The Linear Fallacy

Sep 8th, 2002 by Tony in QSM1

For many years, analysts had seriously overestimated oil recovery from regions, based on early drilling success. They had hypothesized all sorts of explanations for the failure of their modules, but Root and Drew finally demonstrated that the failure of the models could be explained by a selection fallacy: “First, most of the oil and gas discovered in a region is contained in a few large fields; and second, most of the large fields are discovered early in the exploration of the region.”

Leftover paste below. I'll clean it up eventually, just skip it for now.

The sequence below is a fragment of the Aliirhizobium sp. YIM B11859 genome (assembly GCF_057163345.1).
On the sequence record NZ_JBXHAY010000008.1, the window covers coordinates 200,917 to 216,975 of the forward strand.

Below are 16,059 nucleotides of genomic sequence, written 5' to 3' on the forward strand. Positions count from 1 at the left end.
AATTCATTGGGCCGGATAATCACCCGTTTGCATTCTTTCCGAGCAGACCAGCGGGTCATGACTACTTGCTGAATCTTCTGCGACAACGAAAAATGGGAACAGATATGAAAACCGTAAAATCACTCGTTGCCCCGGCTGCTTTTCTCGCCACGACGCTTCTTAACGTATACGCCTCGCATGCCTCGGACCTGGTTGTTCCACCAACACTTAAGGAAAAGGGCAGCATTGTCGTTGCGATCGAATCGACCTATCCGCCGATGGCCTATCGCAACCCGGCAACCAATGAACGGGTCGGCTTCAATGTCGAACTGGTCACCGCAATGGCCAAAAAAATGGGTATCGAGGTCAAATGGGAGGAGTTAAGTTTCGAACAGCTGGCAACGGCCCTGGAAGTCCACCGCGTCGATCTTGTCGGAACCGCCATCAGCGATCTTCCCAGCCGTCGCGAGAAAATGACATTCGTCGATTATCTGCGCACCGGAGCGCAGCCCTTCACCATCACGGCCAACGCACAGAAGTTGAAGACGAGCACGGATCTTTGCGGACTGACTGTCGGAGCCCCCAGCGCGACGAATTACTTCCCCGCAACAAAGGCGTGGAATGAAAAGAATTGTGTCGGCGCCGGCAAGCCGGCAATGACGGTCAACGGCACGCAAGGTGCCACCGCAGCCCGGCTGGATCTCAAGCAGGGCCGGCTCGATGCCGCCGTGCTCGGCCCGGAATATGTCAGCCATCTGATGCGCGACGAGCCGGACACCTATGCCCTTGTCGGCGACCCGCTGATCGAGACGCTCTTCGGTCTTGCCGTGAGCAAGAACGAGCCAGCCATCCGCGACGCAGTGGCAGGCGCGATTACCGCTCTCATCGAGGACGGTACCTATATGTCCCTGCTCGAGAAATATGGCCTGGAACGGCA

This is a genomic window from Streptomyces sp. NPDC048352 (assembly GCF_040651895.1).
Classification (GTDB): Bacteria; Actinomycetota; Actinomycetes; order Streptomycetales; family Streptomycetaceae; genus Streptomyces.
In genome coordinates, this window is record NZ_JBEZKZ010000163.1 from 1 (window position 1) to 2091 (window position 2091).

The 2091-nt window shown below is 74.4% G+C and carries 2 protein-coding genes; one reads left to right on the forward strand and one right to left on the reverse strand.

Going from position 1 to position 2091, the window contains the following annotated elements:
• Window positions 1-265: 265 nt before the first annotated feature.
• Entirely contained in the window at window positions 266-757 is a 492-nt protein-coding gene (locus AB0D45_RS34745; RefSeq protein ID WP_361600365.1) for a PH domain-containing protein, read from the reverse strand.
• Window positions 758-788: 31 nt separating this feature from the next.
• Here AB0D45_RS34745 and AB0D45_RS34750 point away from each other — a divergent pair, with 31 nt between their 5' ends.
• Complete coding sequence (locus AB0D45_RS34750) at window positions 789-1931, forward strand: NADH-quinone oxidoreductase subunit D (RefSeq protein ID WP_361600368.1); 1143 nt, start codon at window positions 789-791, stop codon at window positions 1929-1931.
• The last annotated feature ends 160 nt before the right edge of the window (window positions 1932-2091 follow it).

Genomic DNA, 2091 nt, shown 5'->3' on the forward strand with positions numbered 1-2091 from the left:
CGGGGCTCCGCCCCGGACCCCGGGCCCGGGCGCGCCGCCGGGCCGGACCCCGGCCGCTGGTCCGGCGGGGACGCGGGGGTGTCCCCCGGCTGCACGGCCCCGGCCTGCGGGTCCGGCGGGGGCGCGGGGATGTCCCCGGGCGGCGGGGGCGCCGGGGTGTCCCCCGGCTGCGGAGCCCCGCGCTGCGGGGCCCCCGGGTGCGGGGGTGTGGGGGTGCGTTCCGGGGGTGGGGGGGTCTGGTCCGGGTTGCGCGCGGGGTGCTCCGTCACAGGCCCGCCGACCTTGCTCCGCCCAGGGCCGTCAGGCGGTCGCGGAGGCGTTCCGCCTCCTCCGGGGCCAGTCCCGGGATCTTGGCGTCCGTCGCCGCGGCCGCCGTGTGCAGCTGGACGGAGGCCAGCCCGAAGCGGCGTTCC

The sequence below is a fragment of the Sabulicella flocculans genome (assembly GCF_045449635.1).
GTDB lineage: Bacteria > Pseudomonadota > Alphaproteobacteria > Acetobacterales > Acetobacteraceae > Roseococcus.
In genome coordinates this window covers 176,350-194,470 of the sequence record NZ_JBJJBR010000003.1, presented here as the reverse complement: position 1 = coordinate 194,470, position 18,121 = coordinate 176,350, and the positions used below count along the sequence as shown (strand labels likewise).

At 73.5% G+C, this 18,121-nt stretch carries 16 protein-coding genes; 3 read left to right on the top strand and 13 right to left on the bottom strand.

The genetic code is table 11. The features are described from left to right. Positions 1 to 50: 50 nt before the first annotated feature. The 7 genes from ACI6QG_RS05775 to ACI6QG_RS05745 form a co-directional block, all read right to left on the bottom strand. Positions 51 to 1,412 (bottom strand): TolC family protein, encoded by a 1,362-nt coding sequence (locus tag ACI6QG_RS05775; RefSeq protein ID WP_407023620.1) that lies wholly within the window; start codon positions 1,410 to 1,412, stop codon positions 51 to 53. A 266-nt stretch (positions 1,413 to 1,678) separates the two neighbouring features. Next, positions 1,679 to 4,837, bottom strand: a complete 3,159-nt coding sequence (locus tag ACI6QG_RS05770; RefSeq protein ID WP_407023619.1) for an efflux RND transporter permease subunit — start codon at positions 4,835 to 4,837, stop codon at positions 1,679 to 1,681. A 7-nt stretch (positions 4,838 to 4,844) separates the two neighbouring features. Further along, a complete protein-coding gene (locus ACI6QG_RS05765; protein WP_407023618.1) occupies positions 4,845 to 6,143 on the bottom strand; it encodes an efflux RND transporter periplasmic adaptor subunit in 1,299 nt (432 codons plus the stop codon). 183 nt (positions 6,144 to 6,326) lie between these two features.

Obviously, if you drill holes at random, you’re more likely to hit oil somewhere in one of the big fields than in one of the small ones.

The Root-Drew fallacy is committed every day in software development in trying to predict how long testing will take based on early results from testing. The smallest amount of test time is spent on a few easy problems; and second, most of the easy problems are found early in the test cycle. It also explain why so many project as “ninety-nine percent complete” for month after month.

— Jerry Weinberg, Quality

Software Management Vol 1, Chapter 13

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